Austin Maynard Architects
Located on a long and narrow street lined with long and narrow blocks, Garden House in Melbourne is a wholly unexpected home. At street-view, the simple, domestic scale garage appears to be the house in its entirety. Walk down the side pedestrian walkway and the main front door opens up to reveal a much bigger property concealed within – like discovering Narnia at the end of a literal yellow brick road.
The owners had a detailed and specific brief, wanting a super modern, long-term family home that could change and adapt over time. The project sits on an unusual block, which included a tired, single-fronted cottage facing the street with a 1980s addition, while the rear opened out onto a large private garden.
Though the owners wanted a home with the capacity to regularly entertain dozens of people, space for their three children to grow up, and a dedicated office/conference room, they didn’t want the feeling of a big house. Instead, the bulk of the home is broken up into four distinct elements appearing as separate buildings, ‘invisibly’ connected via mirrored glass corridors that reflect the deep-rooted garden.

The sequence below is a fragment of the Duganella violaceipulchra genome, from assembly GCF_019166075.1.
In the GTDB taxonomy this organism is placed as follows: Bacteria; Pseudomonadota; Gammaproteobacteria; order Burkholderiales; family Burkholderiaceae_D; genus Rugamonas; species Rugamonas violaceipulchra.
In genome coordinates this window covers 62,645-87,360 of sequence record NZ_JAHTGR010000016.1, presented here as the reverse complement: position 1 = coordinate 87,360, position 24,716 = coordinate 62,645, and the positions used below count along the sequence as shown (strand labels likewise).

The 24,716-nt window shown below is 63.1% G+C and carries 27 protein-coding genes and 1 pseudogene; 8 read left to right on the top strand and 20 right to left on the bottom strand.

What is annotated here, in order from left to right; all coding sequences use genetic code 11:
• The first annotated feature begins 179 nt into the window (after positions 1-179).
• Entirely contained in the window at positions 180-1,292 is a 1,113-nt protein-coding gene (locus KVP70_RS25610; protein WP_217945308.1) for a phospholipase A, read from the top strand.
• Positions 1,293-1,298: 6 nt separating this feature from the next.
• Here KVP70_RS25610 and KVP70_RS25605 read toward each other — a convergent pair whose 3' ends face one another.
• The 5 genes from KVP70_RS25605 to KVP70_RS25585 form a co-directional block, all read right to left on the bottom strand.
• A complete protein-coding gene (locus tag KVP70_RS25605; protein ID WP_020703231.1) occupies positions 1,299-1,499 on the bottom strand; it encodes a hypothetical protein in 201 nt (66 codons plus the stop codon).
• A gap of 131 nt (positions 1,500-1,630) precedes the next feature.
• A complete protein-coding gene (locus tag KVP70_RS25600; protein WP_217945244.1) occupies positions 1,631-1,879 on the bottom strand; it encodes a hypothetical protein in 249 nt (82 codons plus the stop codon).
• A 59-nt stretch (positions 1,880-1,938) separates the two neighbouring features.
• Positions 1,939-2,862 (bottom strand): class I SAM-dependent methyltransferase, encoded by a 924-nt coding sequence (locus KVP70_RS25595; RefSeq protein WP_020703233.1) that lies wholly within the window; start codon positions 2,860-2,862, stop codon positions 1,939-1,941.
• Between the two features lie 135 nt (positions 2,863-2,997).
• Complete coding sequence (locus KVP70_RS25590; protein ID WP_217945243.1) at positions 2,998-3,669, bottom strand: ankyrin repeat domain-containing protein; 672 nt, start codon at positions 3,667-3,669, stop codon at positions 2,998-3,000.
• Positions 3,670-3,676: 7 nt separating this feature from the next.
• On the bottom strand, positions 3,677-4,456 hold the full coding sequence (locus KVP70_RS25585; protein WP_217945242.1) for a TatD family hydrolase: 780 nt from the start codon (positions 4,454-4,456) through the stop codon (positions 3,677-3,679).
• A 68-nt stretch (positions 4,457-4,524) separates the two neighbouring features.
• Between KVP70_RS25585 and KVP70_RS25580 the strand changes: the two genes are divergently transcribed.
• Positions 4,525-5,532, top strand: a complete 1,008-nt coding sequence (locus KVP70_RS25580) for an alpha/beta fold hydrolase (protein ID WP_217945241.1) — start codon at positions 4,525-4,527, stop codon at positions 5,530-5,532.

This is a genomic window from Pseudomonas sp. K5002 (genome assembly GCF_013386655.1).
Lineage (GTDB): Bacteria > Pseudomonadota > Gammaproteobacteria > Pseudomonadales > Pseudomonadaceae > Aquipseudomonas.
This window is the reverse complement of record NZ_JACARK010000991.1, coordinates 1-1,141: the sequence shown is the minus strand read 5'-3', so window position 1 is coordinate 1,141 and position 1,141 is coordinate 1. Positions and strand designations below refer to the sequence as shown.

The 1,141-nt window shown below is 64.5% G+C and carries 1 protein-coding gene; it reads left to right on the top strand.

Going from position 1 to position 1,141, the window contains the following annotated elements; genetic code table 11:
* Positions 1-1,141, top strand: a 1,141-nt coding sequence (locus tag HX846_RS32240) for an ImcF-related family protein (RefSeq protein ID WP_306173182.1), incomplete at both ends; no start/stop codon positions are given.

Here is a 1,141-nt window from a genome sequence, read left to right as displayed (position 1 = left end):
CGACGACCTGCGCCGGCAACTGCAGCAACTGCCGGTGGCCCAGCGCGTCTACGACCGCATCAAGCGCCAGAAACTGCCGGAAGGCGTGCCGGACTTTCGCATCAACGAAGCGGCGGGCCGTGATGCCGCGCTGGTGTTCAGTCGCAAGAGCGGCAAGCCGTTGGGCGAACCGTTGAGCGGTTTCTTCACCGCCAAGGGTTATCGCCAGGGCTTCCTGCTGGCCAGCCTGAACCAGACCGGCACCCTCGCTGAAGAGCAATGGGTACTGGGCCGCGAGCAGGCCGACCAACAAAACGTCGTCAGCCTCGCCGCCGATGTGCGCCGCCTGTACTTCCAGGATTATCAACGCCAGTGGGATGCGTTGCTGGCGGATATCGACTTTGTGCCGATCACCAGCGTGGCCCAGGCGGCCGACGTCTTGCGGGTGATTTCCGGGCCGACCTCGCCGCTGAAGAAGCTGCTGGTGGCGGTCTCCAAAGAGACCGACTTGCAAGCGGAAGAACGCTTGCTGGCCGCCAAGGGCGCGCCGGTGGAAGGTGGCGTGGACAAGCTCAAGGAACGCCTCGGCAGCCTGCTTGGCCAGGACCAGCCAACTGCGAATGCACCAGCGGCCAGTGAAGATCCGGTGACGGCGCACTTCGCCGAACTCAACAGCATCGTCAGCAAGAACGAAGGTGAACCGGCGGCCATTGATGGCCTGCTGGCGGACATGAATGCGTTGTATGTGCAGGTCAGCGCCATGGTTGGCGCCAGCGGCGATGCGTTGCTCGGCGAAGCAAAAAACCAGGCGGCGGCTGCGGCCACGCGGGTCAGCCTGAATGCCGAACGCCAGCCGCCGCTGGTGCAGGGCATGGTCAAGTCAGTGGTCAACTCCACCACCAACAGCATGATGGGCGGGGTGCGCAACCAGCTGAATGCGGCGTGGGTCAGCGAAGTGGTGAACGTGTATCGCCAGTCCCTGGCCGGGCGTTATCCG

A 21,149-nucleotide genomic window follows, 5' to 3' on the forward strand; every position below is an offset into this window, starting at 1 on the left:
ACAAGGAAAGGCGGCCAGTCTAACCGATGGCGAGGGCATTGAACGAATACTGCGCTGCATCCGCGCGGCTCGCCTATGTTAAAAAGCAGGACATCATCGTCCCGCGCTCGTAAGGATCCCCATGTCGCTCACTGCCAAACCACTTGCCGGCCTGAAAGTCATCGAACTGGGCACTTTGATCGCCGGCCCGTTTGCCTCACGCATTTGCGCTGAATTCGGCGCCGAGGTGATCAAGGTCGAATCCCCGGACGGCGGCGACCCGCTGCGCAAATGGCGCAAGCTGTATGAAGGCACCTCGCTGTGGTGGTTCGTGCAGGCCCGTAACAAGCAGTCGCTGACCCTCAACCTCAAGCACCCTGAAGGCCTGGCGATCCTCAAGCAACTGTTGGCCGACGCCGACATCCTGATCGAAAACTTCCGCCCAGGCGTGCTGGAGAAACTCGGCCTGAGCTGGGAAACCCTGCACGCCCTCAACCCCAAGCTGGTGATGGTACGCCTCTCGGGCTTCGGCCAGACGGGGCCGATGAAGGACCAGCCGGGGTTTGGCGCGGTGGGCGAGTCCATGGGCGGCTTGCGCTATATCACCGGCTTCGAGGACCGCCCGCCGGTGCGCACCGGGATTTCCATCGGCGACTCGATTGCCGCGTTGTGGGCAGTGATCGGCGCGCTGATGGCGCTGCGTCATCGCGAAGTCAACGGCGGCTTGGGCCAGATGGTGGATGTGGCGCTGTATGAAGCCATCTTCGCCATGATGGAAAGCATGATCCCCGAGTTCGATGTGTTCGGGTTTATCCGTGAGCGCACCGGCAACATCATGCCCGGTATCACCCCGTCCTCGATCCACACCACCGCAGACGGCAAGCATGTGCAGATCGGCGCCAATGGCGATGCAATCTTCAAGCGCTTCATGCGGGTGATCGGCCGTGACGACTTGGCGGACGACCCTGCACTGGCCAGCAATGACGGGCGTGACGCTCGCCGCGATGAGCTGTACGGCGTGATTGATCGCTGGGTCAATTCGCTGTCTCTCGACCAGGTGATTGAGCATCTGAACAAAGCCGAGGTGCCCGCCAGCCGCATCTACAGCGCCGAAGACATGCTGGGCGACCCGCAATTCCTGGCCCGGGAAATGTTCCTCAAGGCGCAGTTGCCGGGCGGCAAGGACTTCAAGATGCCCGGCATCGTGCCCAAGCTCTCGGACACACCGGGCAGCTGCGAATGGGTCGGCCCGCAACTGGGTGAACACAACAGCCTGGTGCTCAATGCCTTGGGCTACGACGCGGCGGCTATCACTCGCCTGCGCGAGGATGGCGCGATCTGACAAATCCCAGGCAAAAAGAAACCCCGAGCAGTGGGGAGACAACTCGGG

Garden House was designed to function off grid and is completely self-powered, all-electric with no connection to the gas network. The family’s electric car is also completely powered by the house, ensuring they never have to pay for power or fuel. Garden House integrates many environmentally sustainable design principals with high performing materials and services to create a family home that is conscious and considered. More than just a home, Garden House is a power station, pushing far more sustainable energy back into our shared energy grid than it uses.
Lighting: Unios. Finishes: The Brick Recyclers, EC Carpets, The Brick Recyclers, Rusto Concrete, Artedomus, Urban Edge Ceramics, Luxaflex, D&C Design, Hafele, Blum, Dulux, Rusto Concrete. Fittings & Fixtures: Artedomus, Blanco, Gaggenau, Liebherr, Whispair, Miele, Franke, Toto: Corian, Zucchetti, Rogersellar, Geberit, Apaisier, Argent.
Photography: Derek Swalwell